The power of a good literary device can take a sentence like “Poems are easy to forget” to “For poems are like rainbows; they escape you quickly.” Both portray the same idea, but Langston Hughes’ melodic version provides a much clearer image and feeling of the evanescence of poetry. 

This ability to create clarity and expertly describe a certain idea is just one of the many benefits of using literary devices while writing. One that is particularly well-equipped to create strong descriptors is the epithet. When you hear the phrase star-crossed lovers, do you automatically think of Romeo and Juliet, while thoughts of the Sunshine State instantly transport you to Florida? Then you are already well on your way to understanding epithets.  

What is an Epithet? 

These descriptive phrases or words are so closely associated with a person, place or thing that it can be used to either accompany said noun or replace it completely. If you get into the nitty gritty epithet definition, you might notice it has two sides. 

While one side encompasses colorful characterizations, often epithets are seen in a negative light because they can be disparaging and abusive. There are many racist, homophobic, and sexist epithets that should not be taken lightly. This does not make using an epithet inherently wrong, but it does mean it’s important to look up the history of an epithet before you use it.

An epithet’s purpose is to provide a clear picture to the reader. This literary device uses vivid and rich figurative language to emphasize a noun’s strongest characteristics and improve descriptive writing. The epithetic “man’s best friend” provides a lot more insight into the strength of an owner’s relationship with their pet than “dog.” And “Daddy Longlegs” will put a more precise image of an Opilliones spider’s gangly legs in someone’s mind than its true name.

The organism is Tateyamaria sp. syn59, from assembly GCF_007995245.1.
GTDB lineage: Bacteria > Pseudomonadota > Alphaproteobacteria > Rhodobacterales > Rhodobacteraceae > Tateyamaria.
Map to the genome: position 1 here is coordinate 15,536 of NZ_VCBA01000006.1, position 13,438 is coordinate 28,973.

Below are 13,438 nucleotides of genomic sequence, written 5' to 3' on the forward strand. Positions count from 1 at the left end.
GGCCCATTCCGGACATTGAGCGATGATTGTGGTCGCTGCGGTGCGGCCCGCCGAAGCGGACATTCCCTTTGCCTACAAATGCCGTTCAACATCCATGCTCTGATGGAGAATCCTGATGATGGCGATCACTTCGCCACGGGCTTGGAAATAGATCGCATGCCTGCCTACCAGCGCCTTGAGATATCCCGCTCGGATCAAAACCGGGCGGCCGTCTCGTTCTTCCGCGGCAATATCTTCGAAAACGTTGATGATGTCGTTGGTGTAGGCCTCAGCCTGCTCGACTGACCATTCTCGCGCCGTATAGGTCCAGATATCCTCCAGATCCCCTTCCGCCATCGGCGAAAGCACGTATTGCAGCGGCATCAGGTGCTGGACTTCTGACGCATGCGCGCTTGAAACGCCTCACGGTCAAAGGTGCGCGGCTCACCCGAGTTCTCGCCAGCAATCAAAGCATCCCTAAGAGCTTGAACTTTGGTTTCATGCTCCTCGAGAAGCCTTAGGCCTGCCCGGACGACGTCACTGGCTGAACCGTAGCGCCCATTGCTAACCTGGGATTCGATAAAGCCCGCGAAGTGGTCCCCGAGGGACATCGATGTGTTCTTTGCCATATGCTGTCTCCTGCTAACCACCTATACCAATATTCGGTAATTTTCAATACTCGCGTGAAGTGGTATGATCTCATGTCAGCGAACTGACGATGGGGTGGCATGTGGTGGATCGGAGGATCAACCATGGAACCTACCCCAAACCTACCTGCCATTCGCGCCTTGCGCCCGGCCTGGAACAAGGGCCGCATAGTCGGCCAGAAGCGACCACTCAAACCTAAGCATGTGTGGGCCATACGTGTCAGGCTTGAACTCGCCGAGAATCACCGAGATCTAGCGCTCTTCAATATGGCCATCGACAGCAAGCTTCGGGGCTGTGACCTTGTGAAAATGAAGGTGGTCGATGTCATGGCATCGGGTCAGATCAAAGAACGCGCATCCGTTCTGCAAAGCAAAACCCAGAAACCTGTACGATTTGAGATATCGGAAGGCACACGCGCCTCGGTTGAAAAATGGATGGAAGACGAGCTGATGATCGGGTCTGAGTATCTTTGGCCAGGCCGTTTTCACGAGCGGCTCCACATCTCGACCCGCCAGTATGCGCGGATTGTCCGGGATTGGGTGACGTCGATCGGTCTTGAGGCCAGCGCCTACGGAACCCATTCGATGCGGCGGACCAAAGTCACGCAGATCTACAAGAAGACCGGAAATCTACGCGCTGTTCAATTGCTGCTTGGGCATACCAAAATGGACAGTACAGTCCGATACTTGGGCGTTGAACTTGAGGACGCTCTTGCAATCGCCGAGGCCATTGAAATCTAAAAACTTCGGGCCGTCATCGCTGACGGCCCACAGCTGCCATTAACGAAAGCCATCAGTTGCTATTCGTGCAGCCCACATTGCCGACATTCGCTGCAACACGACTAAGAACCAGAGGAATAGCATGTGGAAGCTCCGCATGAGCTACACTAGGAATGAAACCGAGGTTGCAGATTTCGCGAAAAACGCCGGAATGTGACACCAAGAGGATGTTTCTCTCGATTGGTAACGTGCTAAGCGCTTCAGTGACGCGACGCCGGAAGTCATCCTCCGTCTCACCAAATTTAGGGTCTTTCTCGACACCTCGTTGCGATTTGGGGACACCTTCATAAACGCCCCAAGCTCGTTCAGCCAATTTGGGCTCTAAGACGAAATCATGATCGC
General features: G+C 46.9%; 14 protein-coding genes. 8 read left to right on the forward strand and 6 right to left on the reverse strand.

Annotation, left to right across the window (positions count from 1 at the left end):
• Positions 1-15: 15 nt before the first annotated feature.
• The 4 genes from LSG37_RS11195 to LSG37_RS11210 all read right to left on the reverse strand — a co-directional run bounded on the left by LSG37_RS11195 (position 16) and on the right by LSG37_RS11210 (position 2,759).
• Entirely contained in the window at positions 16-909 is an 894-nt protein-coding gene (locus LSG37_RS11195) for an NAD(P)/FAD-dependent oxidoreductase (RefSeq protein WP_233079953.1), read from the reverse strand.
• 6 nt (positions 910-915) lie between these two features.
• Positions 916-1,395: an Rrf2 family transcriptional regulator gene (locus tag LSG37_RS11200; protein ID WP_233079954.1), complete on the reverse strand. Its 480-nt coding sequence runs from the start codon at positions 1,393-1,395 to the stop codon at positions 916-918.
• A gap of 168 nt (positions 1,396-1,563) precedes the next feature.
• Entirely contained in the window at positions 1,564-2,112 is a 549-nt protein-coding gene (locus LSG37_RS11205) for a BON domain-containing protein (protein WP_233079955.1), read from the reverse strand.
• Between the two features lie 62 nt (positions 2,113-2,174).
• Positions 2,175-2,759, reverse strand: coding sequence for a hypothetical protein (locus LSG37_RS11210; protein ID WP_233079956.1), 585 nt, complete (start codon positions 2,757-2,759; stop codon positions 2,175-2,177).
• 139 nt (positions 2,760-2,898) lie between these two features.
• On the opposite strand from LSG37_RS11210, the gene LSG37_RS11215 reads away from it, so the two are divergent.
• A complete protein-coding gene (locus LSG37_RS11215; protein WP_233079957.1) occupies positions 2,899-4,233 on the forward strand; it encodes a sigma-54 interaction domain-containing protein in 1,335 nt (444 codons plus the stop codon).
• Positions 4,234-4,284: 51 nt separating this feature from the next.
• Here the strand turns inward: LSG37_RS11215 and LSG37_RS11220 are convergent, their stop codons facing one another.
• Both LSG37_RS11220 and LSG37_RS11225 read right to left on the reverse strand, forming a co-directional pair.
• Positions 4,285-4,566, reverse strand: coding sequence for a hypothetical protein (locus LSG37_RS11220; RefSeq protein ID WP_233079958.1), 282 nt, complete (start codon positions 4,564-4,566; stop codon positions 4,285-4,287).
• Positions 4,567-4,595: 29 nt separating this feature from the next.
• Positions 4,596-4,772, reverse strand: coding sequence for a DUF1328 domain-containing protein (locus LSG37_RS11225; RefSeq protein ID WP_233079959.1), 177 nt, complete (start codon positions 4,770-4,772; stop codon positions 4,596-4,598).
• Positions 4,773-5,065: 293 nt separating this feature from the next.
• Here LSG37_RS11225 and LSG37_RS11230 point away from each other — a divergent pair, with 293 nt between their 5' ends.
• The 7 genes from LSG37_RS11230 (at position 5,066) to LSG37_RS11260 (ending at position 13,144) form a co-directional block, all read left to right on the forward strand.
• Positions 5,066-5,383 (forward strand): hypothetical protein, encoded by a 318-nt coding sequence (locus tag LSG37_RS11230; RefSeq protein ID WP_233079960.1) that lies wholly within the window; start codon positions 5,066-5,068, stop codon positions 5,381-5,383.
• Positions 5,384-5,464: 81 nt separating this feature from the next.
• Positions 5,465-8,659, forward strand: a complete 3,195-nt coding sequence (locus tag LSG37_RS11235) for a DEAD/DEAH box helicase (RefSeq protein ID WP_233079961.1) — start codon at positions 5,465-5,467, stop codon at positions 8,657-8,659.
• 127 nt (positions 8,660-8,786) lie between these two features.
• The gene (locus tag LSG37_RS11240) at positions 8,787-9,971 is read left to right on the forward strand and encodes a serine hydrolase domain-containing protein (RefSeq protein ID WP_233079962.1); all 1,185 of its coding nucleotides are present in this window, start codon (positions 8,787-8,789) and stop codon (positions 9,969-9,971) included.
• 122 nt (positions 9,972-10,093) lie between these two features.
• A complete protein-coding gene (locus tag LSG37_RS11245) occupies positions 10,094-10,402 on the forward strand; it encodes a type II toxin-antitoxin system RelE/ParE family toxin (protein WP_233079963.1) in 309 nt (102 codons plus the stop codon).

The Ancient Origins of the Epithet

Before epithets got the negative side of their definition, they were simply adjectives. Coming from the Ancient Greek word ἐπίθετον (epítheton), which means adjective, epithets were just words or phrases used to describe a noun or pronoun.

Eventually, when a certain word was used to describe something enough times or to a big enough audience, it became essentially synonymous with the word it was describing. 

Traveling Back in Time to Historical Epithets

Alexander the Great wasn’t born into his name, but rather given it after ruling as one of the finest Greek kings. Epithets like this one don’t erase the famous figure’s name completely, but rather add a defining feature onto it.

In the history of the United States, epithets have been used when referring to the fifty states. Connecticut is known as the Nutmeg State and Alaska as the Last Frontier. Cultures around the globe also feature epithets in celebrity names, movies, and comics. 

Spider-Man became The Amazing Spider-Man and Batman turned into The Dark Knight. Famous musicians like Ella Fitzgerald are known as The First Lady of Soul and well-known politicians like Margaret Thatcher as The Iron Lady.